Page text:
In the provided text, Lidwell, Holden and Butler discuss performance load. They talk about how if a performance load is high, the completion time and errors increase, while the probability of successfully completing your task decreases. Alternatively if your performance load is low, the completion time and chance of error decreases, while the probability of success increases. They go on to cover two types of performance load, cognitive load and kinematic load.
Cognitive Load is the amount of mental activity needed to successfully complete a goal. Mental activity includes perception, memory and problem solving.
Kinematic Load is the level of physical exertion required to complete a task. The provided text used Morse code as an example, discussing how Samuel Morse designed Morse code to keep kinematic load as low as possible. He assigned simpler codes to commonly occurring letters, and complex codes to letters like Q which occurred much less.
Chunking is the breaking up of bigger sets of information into smaller groups of data in order to memorise them. In ‘Introduction to Psychology: Gateways to Mind and Behaviour’ Coon and Mitterer (2008) used a set of 12 letters and asked the reader to memorise them after reading them once. The letters were ‘T V I B M U S N Y M C A’, they then asked the reader to reread them, while chunking them together as TV, IBM, USN, YMCA. This was a perfect example of chunking in practice. The idea behind chunking is that STM (short term memory) can theoretically hold 5 to 7 units of whatever a person is trying to memorise. By stacking information, we are able to memorise 5 to 7 sets of information, rather than only 5 to 7 individual pieces of information.
In ‘Visual Tools for Transforming Information into Knowledge’ Hyerle (2000) discussed how the brain processes chunked information, and how it is an occurring phenomenon even when a person isn’t actively trying to chunk information. This is also the case when retrieving long term memory, as according to Hyerle, this is how the human brain stores information.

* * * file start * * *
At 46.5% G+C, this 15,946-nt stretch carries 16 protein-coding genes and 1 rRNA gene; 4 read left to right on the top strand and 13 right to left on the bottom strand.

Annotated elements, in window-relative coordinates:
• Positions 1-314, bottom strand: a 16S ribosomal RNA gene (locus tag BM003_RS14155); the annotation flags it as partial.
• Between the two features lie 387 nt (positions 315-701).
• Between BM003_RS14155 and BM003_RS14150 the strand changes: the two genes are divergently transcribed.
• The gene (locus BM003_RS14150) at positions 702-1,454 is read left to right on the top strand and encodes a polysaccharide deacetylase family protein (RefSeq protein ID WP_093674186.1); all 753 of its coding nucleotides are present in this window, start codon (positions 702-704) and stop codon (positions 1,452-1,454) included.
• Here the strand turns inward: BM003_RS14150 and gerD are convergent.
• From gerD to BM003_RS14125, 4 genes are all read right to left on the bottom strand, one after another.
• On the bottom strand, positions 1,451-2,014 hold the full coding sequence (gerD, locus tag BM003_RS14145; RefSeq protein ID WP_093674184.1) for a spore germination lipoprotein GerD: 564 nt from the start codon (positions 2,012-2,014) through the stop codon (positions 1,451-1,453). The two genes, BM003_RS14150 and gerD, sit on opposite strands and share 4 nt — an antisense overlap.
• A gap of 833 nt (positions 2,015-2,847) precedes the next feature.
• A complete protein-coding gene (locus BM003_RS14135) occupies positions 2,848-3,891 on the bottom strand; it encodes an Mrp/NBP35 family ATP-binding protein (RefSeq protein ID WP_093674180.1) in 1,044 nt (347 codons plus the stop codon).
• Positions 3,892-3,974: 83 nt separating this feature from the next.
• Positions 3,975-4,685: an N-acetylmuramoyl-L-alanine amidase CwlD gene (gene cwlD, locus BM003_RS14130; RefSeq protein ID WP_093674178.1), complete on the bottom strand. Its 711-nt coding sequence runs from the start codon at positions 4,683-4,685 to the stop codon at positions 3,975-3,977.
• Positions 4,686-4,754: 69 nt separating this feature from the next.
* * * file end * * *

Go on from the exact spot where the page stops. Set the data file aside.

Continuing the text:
Psychology is Necessary when discussing effective visual design
Discussing psychology is an important part of understanding how different theories of visual design work. Looking back on every design theory we have learnt through the learning portfolio module so far, they stem back to the psychology of the human brain, and how it interprets design. Aesthetic usability is about the brain interpreting a design as more usable and appealing due to physical appearance. The theories of consistency in relation to aesthetic, function, internal and external systems that I discussed in previous post entries all relate to the brain using that consistency to understand new components in an object.
Hyerle, D. (2008). Visual Tools for Transforming Information into Knowledge (pp. 77) Corwin Press.
Coon, D, Mitterer, J. (2008). Introduction to Psychology: Gateways to Mind and Behavior. (pp. 255) Cengage Learning.
Facing History and Ourselves. Chunking. May 29, 2017, https://www.facinghistory.org/resource-library/teaching-strategies/chunking
Tate, A. (2015, September 17). Design Psychology: How to Combine Neuroscience and Design to Engage your Audience. Canva Learn. Retrieved May 29, 2017, from https://designschool.canva.com/blog/design-psychology/